States are taking different approaches in the degree to which they are centralizing their data reporting and collection, Pattison said.

Centralization might be helpful to states, said Ray Scheppach, executive director of the National Governors Association, in an online seminar March 26. It is best to have a central liaison in each state, he said.

“Agencies are talking to agencies. We’re saying: talk to the governors,” Scheppach said.

“The administration is trying to walk a line," Jennings said. "They want strong reporting, but they are concerned about burdens to businesses or states."

Data experts are offering their help with the data challenges.

Fixing the situation will take a coordinated approach. The Coalition for an Accountable Recovery, a group that includes OMB Watch and others, recommends a common data template, data-reporting infrastructure, Extensible Markup Language data standards, and guidance on new forms of data for subcontracts and job creation.

Onvia, a private consulting firm based in Seattle that tracks government spending, said it took a decade to develop a data architecture and integrate spending data from 89,000 state and local agencies. They pull the data from public sources such as Web sites, newspapers and the minutes from meetings held by state and local government officials. Onvia recently set up its Recovery.org Web site to report on stimulus spending as a marketing tool.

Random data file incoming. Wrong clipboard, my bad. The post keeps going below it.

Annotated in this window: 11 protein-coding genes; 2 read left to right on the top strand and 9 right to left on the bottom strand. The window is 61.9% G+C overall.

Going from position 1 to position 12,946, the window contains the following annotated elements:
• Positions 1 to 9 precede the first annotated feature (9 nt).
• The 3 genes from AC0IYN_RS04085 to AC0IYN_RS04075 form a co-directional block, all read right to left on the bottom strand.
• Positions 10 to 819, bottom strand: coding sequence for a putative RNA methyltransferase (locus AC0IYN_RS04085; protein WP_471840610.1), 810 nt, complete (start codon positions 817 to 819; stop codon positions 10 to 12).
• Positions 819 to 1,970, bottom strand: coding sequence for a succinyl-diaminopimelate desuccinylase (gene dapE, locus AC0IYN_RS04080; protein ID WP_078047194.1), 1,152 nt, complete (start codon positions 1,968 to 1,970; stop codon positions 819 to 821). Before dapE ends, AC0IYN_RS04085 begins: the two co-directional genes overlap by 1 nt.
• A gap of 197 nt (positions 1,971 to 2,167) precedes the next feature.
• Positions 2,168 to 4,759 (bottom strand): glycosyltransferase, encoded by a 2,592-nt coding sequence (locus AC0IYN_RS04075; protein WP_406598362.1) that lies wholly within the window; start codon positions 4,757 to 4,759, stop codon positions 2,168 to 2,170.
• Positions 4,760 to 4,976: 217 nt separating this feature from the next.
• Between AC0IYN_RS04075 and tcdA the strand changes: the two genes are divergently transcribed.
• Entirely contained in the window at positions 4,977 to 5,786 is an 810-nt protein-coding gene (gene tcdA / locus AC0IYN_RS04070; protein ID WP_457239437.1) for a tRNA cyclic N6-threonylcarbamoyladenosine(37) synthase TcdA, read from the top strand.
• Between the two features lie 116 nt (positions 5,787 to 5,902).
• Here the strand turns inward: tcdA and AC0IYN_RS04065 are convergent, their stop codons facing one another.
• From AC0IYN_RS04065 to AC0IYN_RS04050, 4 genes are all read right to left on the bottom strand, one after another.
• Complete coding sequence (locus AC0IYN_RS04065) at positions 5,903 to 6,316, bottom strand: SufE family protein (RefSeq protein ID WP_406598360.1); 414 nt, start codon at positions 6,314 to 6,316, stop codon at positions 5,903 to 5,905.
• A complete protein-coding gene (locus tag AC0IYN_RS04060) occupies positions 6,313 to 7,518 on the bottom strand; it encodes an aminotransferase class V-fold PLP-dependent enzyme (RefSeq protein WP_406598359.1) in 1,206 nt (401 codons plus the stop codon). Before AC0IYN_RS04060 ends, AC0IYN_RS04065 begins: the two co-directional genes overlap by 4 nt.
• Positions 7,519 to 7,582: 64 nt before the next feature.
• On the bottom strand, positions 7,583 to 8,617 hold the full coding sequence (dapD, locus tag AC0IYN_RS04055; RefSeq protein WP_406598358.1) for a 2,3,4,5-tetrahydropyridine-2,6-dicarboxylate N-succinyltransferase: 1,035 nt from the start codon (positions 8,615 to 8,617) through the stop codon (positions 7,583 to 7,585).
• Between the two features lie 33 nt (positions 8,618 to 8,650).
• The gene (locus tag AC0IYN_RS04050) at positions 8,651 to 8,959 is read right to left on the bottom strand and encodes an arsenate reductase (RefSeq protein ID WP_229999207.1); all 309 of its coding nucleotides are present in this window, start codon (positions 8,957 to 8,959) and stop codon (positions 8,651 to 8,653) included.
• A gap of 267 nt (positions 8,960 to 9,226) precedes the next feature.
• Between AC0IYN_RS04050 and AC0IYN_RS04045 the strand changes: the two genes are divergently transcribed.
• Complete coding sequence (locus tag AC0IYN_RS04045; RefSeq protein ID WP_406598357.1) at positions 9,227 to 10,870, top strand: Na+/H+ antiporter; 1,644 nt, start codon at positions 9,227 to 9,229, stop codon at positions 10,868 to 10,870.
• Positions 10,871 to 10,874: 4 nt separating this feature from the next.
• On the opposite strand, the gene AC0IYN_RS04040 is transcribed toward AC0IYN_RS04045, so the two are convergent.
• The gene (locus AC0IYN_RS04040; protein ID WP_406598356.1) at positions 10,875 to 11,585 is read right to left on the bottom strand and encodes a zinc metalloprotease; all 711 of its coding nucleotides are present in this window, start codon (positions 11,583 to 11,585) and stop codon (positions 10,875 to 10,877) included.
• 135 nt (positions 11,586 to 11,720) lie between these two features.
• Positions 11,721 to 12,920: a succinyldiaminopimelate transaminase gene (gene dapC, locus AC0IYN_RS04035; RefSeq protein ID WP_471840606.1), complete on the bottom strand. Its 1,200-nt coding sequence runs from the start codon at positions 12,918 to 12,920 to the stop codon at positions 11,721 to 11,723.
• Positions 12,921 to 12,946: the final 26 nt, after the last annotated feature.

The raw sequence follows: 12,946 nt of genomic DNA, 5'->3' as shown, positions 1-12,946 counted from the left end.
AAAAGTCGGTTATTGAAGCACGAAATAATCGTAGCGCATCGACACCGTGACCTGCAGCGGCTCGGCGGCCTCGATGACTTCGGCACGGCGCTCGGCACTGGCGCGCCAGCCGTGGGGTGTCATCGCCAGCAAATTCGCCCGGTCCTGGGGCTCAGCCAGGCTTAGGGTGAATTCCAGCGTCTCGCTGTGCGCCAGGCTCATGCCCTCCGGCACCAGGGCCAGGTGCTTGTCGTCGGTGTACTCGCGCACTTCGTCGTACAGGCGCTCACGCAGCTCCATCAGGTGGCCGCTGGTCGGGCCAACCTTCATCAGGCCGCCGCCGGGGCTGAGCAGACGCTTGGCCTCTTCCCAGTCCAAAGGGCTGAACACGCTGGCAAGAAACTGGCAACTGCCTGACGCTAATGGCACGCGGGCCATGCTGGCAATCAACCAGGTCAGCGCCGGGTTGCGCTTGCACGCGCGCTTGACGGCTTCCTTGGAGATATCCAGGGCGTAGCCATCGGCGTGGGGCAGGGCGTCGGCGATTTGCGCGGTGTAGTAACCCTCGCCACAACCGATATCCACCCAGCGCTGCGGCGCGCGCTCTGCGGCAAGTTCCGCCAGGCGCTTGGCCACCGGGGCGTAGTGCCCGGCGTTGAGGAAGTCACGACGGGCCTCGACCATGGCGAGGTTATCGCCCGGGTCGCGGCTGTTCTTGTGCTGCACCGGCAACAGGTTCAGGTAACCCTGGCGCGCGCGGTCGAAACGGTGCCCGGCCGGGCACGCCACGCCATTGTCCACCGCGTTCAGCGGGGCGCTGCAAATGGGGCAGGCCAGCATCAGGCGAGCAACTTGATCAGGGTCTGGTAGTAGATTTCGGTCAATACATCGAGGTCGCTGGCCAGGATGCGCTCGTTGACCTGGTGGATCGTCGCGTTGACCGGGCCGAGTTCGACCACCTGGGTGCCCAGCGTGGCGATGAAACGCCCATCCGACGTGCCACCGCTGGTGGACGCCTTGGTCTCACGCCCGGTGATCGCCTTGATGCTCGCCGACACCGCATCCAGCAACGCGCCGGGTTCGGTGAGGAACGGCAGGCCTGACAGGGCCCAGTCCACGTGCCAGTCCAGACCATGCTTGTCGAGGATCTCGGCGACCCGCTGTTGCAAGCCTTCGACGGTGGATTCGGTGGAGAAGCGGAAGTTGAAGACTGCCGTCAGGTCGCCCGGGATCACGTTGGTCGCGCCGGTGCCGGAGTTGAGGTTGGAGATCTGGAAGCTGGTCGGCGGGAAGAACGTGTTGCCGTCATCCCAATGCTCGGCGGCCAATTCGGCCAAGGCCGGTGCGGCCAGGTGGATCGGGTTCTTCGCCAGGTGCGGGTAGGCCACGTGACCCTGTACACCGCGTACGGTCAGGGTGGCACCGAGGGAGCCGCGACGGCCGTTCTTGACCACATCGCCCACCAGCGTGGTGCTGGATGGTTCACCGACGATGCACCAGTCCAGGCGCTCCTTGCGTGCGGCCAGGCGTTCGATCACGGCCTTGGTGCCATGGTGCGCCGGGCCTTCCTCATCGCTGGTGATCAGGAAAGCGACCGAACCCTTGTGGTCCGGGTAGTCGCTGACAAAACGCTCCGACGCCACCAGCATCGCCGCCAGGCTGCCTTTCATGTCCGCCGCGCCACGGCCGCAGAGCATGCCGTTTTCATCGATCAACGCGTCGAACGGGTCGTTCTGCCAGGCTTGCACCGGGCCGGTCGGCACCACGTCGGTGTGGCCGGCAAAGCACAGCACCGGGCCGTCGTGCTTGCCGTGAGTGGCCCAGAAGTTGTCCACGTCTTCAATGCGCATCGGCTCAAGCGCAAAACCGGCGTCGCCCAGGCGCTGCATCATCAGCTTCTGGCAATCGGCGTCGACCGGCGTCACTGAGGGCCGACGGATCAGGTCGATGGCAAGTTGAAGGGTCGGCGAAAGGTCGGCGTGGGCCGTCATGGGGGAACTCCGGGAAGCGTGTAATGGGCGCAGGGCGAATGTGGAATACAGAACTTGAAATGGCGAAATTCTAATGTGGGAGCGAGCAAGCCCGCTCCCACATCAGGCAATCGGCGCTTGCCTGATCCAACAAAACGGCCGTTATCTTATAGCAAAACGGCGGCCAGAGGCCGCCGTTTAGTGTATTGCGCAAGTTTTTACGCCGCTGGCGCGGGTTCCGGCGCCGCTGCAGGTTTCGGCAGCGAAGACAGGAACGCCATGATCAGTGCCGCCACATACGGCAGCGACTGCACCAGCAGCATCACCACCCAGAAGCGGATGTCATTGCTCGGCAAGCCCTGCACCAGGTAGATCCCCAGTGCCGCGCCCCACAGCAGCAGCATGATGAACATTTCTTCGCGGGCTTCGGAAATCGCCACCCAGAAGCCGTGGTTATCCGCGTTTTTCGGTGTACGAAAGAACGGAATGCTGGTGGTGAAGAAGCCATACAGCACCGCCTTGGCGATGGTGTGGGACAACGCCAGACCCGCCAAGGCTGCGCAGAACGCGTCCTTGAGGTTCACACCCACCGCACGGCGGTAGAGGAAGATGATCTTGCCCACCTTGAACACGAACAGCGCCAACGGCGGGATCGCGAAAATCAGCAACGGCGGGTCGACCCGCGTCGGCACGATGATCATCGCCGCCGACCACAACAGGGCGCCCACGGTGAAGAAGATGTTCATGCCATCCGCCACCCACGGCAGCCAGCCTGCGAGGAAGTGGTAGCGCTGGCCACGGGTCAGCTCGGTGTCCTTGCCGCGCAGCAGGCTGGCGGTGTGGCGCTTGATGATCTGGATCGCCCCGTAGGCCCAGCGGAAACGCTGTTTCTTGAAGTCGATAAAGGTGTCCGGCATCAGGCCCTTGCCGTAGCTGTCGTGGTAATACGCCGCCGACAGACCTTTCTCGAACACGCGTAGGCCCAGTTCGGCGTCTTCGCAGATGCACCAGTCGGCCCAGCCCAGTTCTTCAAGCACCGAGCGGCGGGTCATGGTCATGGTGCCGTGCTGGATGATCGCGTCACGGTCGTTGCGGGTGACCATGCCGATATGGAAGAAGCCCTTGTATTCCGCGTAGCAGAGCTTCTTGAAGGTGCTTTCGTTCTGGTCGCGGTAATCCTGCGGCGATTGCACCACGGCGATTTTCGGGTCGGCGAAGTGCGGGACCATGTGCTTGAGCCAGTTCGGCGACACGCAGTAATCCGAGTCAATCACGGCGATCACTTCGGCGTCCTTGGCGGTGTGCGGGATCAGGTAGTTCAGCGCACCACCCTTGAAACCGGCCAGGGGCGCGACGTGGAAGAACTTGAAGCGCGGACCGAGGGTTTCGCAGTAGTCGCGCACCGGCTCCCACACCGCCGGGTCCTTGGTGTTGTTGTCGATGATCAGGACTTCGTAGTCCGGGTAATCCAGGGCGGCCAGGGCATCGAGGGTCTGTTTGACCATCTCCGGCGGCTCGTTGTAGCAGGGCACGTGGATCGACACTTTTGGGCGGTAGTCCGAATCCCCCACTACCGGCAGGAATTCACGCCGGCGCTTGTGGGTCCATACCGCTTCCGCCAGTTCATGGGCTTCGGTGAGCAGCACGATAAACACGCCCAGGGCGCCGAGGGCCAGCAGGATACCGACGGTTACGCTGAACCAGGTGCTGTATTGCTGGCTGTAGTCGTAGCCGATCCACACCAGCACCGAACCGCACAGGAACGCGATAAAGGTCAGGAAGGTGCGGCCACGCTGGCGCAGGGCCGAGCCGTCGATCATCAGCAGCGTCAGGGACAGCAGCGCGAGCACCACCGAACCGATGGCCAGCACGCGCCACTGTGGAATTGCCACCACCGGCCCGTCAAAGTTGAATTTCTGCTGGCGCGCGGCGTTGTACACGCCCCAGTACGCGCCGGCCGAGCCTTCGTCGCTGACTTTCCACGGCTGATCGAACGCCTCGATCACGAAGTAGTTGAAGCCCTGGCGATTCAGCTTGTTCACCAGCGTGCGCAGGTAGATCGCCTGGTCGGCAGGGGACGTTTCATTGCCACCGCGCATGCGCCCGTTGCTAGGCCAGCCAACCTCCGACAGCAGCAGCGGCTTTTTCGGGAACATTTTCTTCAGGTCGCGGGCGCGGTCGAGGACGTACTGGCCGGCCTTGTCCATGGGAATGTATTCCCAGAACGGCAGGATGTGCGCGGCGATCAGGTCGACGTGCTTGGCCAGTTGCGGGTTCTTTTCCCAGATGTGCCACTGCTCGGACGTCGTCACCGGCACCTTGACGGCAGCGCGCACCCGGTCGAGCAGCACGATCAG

“It takes a lot of time,” said Eric Gillespie, the firm’s chief information officer. “We had to build an entire taxonomy for the reporting.”

Another project, StimulusWatch.org, posts raw data about the stimulus spending online for thousands of journalists and activists to comb through.

Jerry Brito, senior research fellow at the Mercatus Center at George Mason University who initiated StimulusWatch.org, said a similar format could be applied to actual stimulus projects to empower better citizen auditing. StimulusWatch.org was launched as a wiki in February with a list of possible stimulus projects put together by the U.S. Conference of Mayors. About 2 million people have visited, and 600,000 visitors have voted on the projects.